The Christian Monks Who Saved the Jewish Literature of the Second Temple Era

While some of the late books of the Hebrew Bible were composed after the building of the Second Temple in the 5th century BCE, much of what Jews wrote from around 200 BCE to the destruction of the Temple in 70 CE has been ignored by Jewish tradition. These centuries, however, were a period of significant Jewish literary creativity, the products of which have been preserved in part thanks to Orthodox Christian monks. Malka Simkovich writes:

Some of the most popular Jewish documents that were highly circulated among Jews in the ancient world were preserved in monasteries that thrive to this day: St. Catherine’s monastery in the Sinai Desert, and the twenty monasteries on the Greek peninsula of Mount Athos. Both St. Catherine’s and Mount Athos were settled by Orthodox Christians in the early medieval period, and both are geographically isolated: St. Catherine’s is surrounded by desert, and Mount Athos’s rugged mountainous terrain, with its sharp cliffs that give way to the sea, is difficult to access. . . .

The manuscripts preserved in the library of St. Catherine’s include three copies of the ancient Jewish novel Joseph and Aseneth. . . . In the first half [of the novel], the lovely Egyptian maiden Aseneth, a daughter of the priest Pentephres [Potiphera], falls in love with Joseph. This section builds off of the passing reference to the marriage of Joseph and Aseneth in Genesis 41:50–52. . . . When Pentephres [first] mentions to Aseneth that he is considering giving her to Joseph as a wife, Aseneth, who has not yet met Joseph, reacts with disgust that she would have to marry a lowly Israelite. But when Joseph comes to visit Pentephres’ household and Aseneth meets Joseph for the first time, she is immediately smitten and renounces her idols. . . .

Joseph and Aseneth touches on a number of themes that readers in the late Second Temple period would have found pertinent to their own lives. [Along with] Daniel, Joseph was the consummate Diaspora Jew. He lived in Egypt (like hundreds of thousands of Jews who lived there in the late Second Temple period), was widely respected among Gentiles, and never renounced his ancestral faith. Readers of this story would have appreciated Joseph’s effective balancing of his tradition with being a modern man of his times. They also would have appreciated the typically Hellenistic features of the story: an unlikely romantic pairing, threats against the hero’s life by a wicked antagonist, and a story that climaxes in a battle between good and evil forces.

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More about: ancient Judaism, Apocrypha, Hellenism, History & Ideas, Monasticism, Orthodox Christianity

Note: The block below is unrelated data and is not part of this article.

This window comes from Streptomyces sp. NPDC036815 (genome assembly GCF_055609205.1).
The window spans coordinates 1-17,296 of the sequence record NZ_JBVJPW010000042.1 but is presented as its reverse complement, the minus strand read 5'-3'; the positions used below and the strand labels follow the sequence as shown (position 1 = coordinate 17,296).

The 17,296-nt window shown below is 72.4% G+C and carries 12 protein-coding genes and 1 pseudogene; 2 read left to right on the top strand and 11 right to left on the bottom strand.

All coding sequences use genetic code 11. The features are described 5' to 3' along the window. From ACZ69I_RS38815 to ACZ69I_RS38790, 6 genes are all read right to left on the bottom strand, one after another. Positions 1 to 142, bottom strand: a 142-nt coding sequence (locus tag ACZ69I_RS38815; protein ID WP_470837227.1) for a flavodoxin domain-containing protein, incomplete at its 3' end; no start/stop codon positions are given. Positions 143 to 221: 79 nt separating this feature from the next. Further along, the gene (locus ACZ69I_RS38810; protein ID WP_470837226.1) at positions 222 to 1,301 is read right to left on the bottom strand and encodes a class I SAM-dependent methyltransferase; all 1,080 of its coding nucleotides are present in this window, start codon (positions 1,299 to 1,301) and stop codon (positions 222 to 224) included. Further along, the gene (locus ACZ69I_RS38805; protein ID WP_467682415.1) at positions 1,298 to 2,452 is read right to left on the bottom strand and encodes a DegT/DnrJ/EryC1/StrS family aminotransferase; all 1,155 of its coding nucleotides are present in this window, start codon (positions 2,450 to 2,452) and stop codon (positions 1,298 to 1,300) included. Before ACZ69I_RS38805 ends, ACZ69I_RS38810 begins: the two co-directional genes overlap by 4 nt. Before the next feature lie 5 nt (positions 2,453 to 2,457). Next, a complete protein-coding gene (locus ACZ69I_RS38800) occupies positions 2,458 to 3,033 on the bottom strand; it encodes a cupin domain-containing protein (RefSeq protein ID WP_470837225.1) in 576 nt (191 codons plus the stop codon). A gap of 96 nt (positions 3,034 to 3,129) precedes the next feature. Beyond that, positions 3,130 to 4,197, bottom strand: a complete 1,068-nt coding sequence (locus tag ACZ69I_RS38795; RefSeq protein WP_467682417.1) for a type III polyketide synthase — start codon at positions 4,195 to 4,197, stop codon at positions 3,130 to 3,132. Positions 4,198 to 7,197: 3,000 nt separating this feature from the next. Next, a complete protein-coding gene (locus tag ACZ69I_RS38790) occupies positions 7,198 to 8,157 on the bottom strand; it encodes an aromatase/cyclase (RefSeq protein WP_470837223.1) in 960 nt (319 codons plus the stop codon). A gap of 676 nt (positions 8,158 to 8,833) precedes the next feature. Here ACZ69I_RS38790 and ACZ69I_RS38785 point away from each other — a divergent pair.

A University of Michigan Professor Exposes the Full Implications of Academic Boycotts of Israel

Sept. 26 2018

A few weeks ago, Professor John Cheney-Lippold of the University of Michigan told an undergraduate student he would write a letter of recommendation for her to participate in a study-abroad program. But upon examining her application more carefully and realizing that she wished to spend a semester in Israel, he sent her a polite email declining to follow through. His explanation: “many university departments have pledged an academic boycott against Israel in support of Palestinians living in Palestine,” and “for reasons of these politics” he would no longer write the letter. Jonathan Marks comments:

We are routinely told . . . that boycott actions against Israel are “limited to institutions and their official representatives.” But Cheney-Lippold reminds us that the boycott, even if read in this narrow way, obligates professors to refuse to assist their own students when those students seek to participate in study-abroad programs in Israel. Dan Avnon, an Israeli academic, learned years ago that the same goes for Israel faculty members seeking to participate in exchange programs sponsored by Israeli universities. They, too, must be turned away regardless of their position on the Israel-Palestinian conflict. . . .

Cheney-Lippold, like other boycott defenders, points to the supposed 2005 “call of Palestinian civil society” to justify his singling out of Israel. “I support,” he says in comments to the [Michigan] student newspaper, “communities who organize themselves and ask for international support to achieve equal rights [and] freedom and to prevent violations of international law.”

Set aside the absurdity of this reasoning (“Why am I not boycotting China on behalf of Tibet? Because China has been much more effective in stifling civil society!”). Focus instead on what Cheney-Lippold could have found out by using Google. The first endorser of the call of “civil society” is the Council of National and Islamic Forces in Palestine, which includes Hamas, the Popular Front for the Liberation of Palestine, and other groups that trade not only in violent “resistance” but in violence that directly targets noncombatants.

That’s remained par for the course for the boycott movement. In October 2015, in the midst of the series of stabbings deemed “the knife intifada,” the U.S. Campaign for the Academic and Cultural Boycott of Israel shared a call for an international day of solidarity with the “new generation of Palestinians” who were then “rising up against Israel’s brutal, decades-old system of occupation.” To be sure, they did not directly endorse attacks on civilians, but they did issue their statement of solidarity with “Palestinian popular resistance” one day after four attacks that left three Israelis—all civilians—dead.

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More about: Academia, Academic Boycotts, BDS, Israel & Zionism, Knife intifada